Any additional comments you would like to share with voters?

We would like to encourage students to VOTE, be it for LionHeart or our opposition. We hope to see a large voter turnout because it is important that the students decide who they want to represent themselves, who they feel can make changes and who can improve there future years ahead at Columbia.

James Ritchie

Are you affiliated with a party, and if so, which one?

I am a member of the LionHeart party.

What position are you running for, and what motivated you to run for it? 

I am running to be Vice-President of the Class of 2020.  My primary motivation for running is based upon a ferocious sense of pride to represent my friends and peers in my class.  I am very thankful for the many ways that my classmates ameliorate, and contribute to, my daily life and I feel that the best way for me to give back is by serving them and advocating to the administration on their behalf.

If elected, what would your goals be? How do you plan to actually achieve them?

There are four primary points to our platform: mental health, building community, marginalised students, and networking opportunities.  I want to continue to work with the administration to address the stress culture which pervades the Columbia campus by making mental health measures preventative rather than simply palliative.  As a ticket we have several ideas for fun new traditions on campus which will help to foster a better community between the students.  I want to build on the success of the new LGBTQ centre by advocating for more access to space for students who feel marginalised on campus.  Finally I would like to work closely with the CCE to plan events which will demystify the internship process to relieve stress about finding jobs.

To see our full platform follow this link:

https://docs.google.com/a/columbia.edu/document/d/1YI_iZEPRIKyxoWjHvzYWzDuDN7Ylj3WrfWvswBn1eyE/edit?usp=sharing

What is something you want to fix at Columbia? How would you plan to address it?

My primary goal were I to be elected as Vice-President would be to combat the Columbia stress culture – something that is of course much easier said than done.  However, I believe that by being persistent and frank with the administration, and through seeking consultation from experts who are unaffiliated with the university we can make strides in the right direction.  I want to destigmatize going to CPS and make discussions of mental health a non-taboo topic which everyone feels comfortable sharing their opinions on.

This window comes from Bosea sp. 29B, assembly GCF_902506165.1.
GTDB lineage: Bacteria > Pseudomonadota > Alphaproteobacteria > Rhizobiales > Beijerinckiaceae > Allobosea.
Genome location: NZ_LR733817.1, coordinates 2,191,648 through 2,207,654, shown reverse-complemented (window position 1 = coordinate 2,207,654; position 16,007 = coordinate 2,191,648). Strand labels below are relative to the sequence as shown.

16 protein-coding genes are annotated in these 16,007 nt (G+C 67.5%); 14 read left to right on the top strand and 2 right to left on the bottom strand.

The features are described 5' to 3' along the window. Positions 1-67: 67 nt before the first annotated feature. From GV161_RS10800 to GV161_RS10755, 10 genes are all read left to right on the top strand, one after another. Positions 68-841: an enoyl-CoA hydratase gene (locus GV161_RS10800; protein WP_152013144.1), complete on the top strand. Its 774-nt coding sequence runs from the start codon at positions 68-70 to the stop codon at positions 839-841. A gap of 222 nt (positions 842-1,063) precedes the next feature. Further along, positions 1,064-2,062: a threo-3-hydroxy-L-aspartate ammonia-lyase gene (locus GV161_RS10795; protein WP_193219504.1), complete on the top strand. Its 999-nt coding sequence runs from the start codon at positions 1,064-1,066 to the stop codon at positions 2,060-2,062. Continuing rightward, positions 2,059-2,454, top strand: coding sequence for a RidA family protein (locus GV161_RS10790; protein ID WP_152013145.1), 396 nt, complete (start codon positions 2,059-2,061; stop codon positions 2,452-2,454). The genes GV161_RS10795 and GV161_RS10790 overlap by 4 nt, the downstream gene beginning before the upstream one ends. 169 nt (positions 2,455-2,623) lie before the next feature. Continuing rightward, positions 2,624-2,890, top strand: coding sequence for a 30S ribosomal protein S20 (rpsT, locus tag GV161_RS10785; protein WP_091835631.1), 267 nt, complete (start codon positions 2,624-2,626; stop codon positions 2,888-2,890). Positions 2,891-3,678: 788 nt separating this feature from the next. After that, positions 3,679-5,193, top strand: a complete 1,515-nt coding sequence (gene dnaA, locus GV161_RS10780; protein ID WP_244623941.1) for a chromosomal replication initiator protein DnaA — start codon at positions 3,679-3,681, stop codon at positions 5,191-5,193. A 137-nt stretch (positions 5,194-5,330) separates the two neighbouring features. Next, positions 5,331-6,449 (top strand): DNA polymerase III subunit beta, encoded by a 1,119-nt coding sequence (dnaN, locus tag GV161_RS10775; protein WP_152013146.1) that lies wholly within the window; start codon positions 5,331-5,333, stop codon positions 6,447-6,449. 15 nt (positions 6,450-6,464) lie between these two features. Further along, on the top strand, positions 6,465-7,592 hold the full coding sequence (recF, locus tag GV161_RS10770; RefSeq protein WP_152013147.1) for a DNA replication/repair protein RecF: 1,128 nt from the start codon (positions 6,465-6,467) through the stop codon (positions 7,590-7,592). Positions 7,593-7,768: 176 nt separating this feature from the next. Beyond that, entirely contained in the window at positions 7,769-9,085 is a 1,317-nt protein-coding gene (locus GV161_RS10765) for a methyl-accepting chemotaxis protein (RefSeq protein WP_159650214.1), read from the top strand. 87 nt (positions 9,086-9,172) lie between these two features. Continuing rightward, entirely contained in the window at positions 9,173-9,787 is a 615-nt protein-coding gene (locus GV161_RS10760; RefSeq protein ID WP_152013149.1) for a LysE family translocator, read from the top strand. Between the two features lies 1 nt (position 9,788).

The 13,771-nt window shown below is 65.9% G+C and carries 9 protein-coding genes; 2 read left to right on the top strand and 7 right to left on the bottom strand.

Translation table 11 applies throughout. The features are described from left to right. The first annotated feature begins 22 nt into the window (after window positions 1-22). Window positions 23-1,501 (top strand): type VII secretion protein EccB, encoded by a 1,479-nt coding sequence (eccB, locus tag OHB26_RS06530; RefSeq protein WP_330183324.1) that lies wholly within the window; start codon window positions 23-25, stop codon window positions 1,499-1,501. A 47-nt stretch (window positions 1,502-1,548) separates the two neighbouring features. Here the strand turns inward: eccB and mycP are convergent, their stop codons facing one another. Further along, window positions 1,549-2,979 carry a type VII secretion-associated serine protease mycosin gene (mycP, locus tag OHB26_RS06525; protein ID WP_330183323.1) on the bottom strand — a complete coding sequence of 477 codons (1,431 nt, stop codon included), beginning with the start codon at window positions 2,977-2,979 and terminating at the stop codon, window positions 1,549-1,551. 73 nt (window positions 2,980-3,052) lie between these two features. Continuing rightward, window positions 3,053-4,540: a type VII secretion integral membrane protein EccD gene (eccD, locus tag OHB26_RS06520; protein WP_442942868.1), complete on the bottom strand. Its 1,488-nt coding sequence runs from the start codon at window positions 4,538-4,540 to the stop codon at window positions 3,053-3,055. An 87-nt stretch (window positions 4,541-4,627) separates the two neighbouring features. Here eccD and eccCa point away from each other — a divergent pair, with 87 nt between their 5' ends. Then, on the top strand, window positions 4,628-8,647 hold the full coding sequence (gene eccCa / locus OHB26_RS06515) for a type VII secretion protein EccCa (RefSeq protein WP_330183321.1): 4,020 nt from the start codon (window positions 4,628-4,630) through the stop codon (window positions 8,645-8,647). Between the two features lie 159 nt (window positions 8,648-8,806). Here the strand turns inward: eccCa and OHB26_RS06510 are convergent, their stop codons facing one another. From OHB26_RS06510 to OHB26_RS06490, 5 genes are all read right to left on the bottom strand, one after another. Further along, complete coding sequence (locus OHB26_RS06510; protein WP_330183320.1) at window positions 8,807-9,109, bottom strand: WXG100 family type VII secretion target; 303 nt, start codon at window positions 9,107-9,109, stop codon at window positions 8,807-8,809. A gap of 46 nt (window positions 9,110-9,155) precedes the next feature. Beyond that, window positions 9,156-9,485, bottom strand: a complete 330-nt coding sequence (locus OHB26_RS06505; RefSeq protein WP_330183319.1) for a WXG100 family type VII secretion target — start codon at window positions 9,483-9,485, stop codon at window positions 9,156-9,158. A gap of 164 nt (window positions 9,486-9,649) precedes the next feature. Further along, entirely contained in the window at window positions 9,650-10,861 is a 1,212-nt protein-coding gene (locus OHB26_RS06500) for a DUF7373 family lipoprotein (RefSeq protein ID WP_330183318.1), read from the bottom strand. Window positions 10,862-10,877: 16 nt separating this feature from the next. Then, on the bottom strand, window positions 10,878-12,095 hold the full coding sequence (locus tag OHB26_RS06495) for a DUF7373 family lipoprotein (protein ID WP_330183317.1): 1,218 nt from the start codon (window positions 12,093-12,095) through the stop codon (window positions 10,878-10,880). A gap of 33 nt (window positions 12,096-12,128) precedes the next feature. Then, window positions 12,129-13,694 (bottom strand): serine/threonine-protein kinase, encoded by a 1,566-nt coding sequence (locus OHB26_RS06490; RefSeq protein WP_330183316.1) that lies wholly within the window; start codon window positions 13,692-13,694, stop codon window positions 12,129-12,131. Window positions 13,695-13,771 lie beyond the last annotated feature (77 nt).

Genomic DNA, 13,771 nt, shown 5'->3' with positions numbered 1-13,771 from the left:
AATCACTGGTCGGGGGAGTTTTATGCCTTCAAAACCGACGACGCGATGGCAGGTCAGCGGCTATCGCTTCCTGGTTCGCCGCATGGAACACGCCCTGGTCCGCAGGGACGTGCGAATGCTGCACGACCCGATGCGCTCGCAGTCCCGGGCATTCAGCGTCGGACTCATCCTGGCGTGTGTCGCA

Any additional comments you would like to share with voters?

It has been an absolute pleasure serving as Vice-President so far and I would be deeply honoured if you allowed me the opportunity to continue to work on your behalf bettering the Columbia community.

Meet Perrin. Perrin, a current first year in Columbia Engineering  from Saratoga Springs, NY is a prospective Computer Science and Applied Physics double-major also planning to study abroad in his time year. We sat down with him to learn more about him and his unique interests and passions.

What are you current passions? How do you think you’ll pursue them on campus?

I am a hardcore quantum computer scientist. I’ve worked with people in the field already within it. People get taken aback by the world quantum, but I wish they wouldn’t. It’s just a way to make really fast computers that are super useful. I took a lot of weekend classes and attended at the institute for quantum computing in Canada. They built the biggest quantum computer and I took a selfie with it. I learned all this math, physics, and quantum computing in a short amount of time. I was one of 3 from the US who got to attend and I made friends with other students from around the world.

I’m working to get a research position here with a person about to get their PhD. I would be working on quantum computing algorithms and simulations.

Of everything you’ve worked on, volunteered for, and studied, what are you most proud of?

I juggled four paid jobs at once in high school. Since they were all different days and I had my regular high school studies, this was something I was proud of. I lived on my own for about a year so I took the jobs to pay for my apartment and life. I worked at Starbucks, I was a software engineer for two years, IT intern at school, and a paid sound designer at my local theater. There were times they were all at the same time and then they started cycling.